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    You don't need to include an explicit run handler. All scripts have an implicit run handler. The reason why Automator's Run AppleScript action includes an explicit run handler might be because Automator uses the special on run {input, arguments} form, but even in Automator you can just remove the run handler. – Lri Sep 2 '13 at 9:13
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    @͏͏͏ I'm wondering if this ping gets to you. Kudos on the creative name selection. – bmike Sep 4 '13 at 19:53
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Perhaps you'd want to take a look at This Service, which allows you to "create Mac OS X services from any script."

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    Can you provide an answer here rather than just a link – mmmmmm Sep 2 '13 at 9:40
2

I wouldn't recommend creating Automator services to assign shortcuts to scripts. There is a bug in in 10.7 and 10.8 where the keyboard shortcuts for Automator services don't always work until you hover over the services menu from the menu bar. There is also a relatively long (maybe 0.1 to 1 s) delay before services are run.

See this answer for other ways to assign keyboard shortcuts to scripts. I use FastScripts and Alfred myself.

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  • I have never experienced this need to hover? do you have more details of what you are talking about – markhunte Sep 2 '13 at 10:53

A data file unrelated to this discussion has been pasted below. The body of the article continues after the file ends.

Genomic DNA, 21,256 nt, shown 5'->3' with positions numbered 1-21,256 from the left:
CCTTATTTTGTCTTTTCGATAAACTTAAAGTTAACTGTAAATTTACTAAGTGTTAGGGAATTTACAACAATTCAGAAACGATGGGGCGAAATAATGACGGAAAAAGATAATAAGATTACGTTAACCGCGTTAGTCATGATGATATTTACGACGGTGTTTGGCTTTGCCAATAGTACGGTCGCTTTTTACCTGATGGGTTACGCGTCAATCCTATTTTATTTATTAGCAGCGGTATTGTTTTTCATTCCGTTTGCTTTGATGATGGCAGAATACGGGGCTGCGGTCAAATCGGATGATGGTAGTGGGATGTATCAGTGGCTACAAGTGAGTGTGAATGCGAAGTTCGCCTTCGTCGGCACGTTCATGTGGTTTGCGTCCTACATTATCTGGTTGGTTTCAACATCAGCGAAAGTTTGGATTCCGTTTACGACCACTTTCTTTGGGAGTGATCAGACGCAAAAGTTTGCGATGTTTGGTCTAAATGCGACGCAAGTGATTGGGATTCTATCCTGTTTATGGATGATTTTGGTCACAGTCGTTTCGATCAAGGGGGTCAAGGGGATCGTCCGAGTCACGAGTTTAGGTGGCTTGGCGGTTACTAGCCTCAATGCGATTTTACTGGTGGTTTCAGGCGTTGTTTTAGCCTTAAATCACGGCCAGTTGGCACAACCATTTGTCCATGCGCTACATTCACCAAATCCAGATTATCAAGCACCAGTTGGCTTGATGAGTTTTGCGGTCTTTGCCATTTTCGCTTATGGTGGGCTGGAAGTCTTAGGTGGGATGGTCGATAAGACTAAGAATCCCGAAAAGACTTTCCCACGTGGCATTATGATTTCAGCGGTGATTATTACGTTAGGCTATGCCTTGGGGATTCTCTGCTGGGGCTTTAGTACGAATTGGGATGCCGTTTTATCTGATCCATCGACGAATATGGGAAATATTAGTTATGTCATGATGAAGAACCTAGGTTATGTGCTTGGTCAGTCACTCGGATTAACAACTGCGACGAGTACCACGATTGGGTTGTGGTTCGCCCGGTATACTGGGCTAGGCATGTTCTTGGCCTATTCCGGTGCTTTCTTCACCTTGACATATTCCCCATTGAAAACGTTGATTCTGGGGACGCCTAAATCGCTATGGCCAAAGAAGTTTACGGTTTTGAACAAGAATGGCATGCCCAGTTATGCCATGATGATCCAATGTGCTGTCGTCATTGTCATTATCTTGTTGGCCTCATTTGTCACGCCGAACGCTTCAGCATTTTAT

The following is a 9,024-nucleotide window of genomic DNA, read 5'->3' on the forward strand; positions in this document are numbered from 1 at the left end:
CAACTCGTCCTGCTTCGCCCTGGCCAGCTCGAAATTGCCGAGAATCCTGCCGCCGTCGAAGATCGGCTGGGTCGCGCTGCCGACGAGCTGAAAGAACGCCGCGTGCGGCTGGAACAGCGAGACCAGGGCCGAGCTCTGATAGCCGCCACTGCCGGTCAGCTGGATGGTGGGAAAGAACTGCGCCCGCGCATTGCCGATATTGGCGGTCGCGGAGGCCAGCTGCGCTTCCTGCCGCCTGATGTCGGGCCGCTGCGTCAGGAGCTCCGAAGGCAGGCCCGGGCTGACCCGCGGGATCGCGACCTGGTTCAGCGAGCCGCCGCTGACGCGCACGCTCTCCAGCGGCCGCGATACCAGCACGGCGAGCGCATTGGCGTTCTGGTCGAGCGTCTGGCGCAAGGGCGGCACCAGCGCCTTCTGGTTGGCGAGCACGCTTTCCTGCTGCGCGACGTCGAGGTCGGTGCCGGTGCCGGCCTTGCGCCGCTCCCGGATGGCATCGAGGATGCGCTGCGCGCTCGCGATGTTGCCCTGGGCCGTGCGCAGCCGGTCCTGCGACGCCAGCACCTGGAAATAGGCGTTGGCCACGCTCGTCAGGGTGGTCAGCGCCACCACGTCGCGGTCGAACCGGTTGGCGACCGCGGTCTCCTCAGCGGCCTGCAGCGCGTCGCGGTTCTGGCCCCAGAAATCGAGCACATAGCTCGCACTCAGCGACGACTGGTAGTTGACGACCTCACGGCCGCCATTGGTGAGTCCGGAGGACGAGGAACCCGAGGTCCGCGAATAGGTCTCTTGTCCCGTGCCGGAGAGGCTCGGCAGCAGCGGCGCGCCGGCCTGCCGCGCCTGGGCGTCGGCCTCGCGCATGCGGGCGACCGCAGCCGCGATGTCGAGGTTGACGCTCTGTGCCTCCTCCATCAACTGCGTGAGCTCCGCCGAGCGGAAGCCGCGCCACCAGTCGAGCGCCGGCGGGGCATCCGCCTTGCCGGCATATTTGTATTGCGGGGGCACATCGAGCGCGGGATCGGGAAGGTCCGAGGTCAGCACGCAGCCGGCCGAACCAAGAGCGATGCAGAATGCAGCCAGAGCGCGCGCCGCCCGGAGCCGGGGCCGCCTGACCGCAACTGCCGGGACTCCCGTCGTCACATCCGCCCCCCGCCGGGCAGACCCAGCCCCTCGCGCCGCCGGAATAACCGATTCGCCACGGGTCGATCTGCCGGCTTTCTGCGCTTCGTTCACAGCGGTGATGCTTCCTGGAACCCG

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    I'm not sure if it affects all OS X installations or all services, but I've ran into it multiple times on different installations, and it has mentioned by other people here and at Super User. Occasionally the keyboard shortcuts for all Automator services stop working (or nothing happens if you press them), but they start working again if you hover over the services menu from the menu bar, or if you for example select one service with the mouse. – Lri Sep 3 '13 at 8:08
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You can RUN the existing script with a simple automator service like this. And assign your shortcut from within the keyboard short cuts as normal. Just remember some applications may need to be relaunched before they pick the shortcuts up.

example.

sayHello script:

say "hello"

Automator service: enter image description here

Which in this example uses:

  • No input
  • Any application.

The Action is a Run Shell Script The code just uses the unix command osascript and the path to the file. Pass input can be to stdn or to argument

Thats it nothing special needs to be done to the script.

For further details on the osascript command look at the man pages for it. The man page give another example where you can pass arguments to the script.

0

To develop a Service, you need some sort of software which will create a Service such as one of the following:

  1. Automator to create a .workflow
  2. ThisService to create a .service
  3. Xcode to create an .app

All of the above kinds of services are packages. They are all folders which contain an plist that specifies the attributes of a Service.

Here is how I created a Service using Automator that uses a "Run AppleScript" Automator action to call an existing .script.

Automator Service That Calls an Existing AppleScript